Cameron backs Osborne over Philpott killing

David Cameron stepped in to strongly defend his chancellor today, after he was criticised for linking the Philpott killings with welfare reform.

The comment comes after opponents expressed outrage at what they branded efforts to politicise the killing of the six children.

"He is absolutely right," Cameron told the BBC reporter Peter Henley.

Cameron said Philpott was responsible for the crime and then added: "But what the chancellor went on to say is you should ask other questions about our welfare system.

"We want to say welfare is there to help people who want to work hard, but it's not a lifestyle choice."

Mick Philpott was jailed for life yesterday for setting fire to the Derby home , with the judge branding him a dangerous man with no moral compass.

After a speech on welfare reform, Osborne backed newspaper editorials which had connected Philpott's crime with the welfare system.

"Philpott is responsible for these absolutely horrendous crimes and these are crimes that have shocked the nation; the courts are responsible for sentencing him," he said.

"But I think there is a question for government and for society about the welfare state – and the taxpayers who pay for the welfare state – subsidising lifestyles like that, and I think that debate needs to be had."

Sources in No 10 said said the prime minister backed his chancellor over the comments and would support him if asked about it over the next few days.

But Osborne's comment triggered an angry response from the Labour team, with the shadow chancellor saying Osborne had demeaned his office.

"Chancellors have to think very carefully before they comment on the issues of the day. How they do so says a lot about the character of their chancellorship," Balls said.

"That is why I believe George Osborne's calculated decision to use the shocking and vile crimes of Mick Philpott to advance a political argument is the cynical act of a desperate chancellor

"For the chancellor to link this wider debate to this shocking crime is nasty and divisive and demeans his office."

Liberal Democrat former children's minister Sarah Teather also weighed in, saying: "I am shocked and appalled that George Osborne has stooped so low as to make a crude political point out of the tragic deaths of six young children

"It is deeply irresponsible for such a senior politician to seek to capitalise on public anger about this case, and in doing so demonise anybody who receives any kind of welfare support."

Many right-wing MPs and newspapers linked the lifestyle of the family to the benefits system after it was revealed the man was able to claim £54,253 annually along with his partners through child benefit.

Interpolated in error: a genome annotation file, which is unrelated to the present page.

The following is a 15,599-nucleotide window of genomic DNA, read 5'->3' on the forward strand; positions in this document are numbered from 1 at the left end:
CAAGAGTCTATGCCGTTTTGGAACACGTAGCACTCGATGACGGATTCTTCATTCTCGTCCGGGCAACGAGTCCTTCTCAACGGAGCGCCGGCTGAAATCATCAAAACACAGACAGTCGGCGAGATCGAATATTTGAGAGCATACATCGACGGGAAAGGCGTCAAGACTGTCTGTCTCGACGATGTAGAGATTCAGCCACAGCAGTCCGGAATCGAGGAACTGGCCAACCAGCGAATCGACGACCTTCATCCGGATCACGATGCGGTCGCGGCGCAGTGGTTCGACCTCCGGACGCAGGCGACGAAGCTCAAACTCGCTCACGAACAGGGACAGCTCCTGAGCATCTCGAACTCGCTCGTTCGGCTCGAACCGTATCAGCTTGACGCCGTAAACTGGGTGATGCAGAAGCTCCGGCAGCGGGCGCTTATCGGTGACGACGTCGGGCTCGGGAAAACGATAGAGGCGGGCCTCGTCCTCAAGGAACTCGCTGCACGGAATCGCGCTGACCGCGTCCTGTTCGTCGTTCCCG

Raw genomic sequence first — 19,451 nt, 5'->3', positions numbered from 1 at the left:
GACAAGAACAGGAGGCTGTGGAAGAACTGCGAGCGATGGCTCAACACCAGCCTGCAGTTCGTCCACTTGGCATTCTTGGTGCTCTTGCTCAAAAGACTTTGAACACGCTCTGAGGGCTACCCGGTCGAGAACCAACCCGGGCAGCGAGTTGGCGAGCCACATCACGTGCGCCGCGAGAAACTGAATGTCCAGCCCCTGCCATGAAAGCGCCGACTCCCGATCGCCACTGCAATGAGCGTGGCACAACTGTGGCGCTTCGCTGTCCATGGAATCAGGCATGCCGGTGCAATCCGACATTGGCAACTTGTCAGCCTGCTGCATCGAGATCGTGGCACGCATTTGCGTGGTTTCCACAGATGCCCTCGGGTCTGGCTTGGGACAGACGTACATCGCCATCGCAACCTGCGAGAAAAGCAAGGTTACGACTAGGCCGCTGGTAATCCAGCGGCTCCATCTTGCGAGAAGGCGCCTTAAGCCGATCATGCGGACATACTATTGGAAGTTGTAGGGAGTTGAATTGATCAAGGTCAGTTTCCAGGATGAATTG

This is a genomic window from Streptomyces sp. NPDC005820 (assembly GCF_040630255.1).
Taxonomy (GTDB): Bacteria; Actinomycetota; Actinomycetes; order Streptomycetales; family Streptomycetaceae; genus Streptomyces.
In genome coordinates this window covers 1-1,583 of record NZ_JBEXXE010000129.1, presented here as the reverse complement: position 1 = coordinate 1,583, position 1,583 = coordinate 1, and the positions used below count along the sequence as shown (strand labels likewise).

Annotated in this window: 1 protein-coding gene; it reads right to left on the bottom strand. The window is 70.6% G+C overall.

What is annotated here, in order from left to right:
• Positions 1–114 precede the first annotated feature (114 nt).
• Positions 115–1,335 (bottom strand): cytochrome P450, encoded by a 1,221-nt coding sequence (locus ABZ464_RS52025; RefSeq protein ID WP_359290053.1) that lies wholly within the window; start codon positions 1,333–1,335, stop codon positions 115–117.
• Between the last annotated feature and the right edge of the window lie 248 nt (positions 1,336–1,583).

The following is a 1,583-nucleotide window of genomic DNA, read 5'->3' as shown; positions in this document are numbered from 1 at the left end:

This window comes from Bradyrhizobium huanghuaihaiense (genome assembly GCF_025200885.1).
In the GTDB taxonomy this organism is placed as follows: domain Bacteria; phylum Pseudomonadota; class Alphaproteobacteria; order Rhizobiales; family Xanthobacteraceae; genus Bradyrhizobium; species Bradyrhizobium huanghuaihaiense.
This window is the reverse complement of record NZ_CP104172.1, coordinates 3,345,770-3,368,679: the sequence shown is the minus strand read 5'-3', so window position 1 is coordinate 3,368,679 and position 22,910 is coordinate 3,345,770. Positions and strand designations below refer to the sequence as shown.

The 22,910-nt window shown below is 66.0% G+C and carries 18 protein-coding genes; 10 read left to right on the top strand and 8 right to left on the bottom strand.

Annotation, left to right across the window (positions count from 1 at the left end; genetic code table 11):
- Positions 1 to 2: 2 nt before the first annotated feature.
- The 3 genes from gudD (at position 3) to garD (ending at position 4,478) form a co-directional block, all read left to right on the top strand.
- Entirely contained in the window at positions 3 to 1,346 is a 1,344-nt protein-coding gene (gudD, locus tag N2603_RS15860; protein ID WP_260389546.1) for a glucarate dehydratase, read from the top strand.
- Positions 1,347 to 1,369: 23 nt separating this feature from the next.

The Daily Mail ran a controversial headline calling him the product of 'welfare UK', adding that he "embodies everything that is wrong with the welfare state".

The Sun's editorial initially went further, saying: "Let's hope this is the last time the state unwittingly subsidises the manslaughter of children".

Its later editions changed the sentence to: "Let's hope this is the last time the state unwittingly subsidises monsters like Philpott".

Even the Times said the case showed the Conservatives should "look again" at plans from Iain Duncan Smith to cap child benefit after the first two children – a  move which was prevented by the Liberal Democrats.

That proposal is particularly controversial because it would force children in large low income families into further destitution, but it is now likely to feature in the 2015 Conservative manifesto.

Cases of such large households are relatively rare. There are just 180 families in the UK with more than ten children who are reliant on benefits.

Child benefits have already been withdrawn from higher rate taxpayers.

Meanwhile, the Mirror's front page showed Osborne standing beside the door of his Land Rover in a restricted bay at an M4 service station.

A Tory source said the vehicle reserved into the space while the chancellor went into McDonalds.

"George does not condone this in any way," the source said.

The photograph is particularly embarrassing for the chancellor amid cuts to disability services, with charity Scope saying 3.7 million people will be affected by welfare reforms.

"They will see this as rubbing salt in their wounds," chief executive Richard Hawkes said.

"Many are already struggling to make ends meet, yet the chancellor's response has been to cut vital financial support and squeeze local care budgets."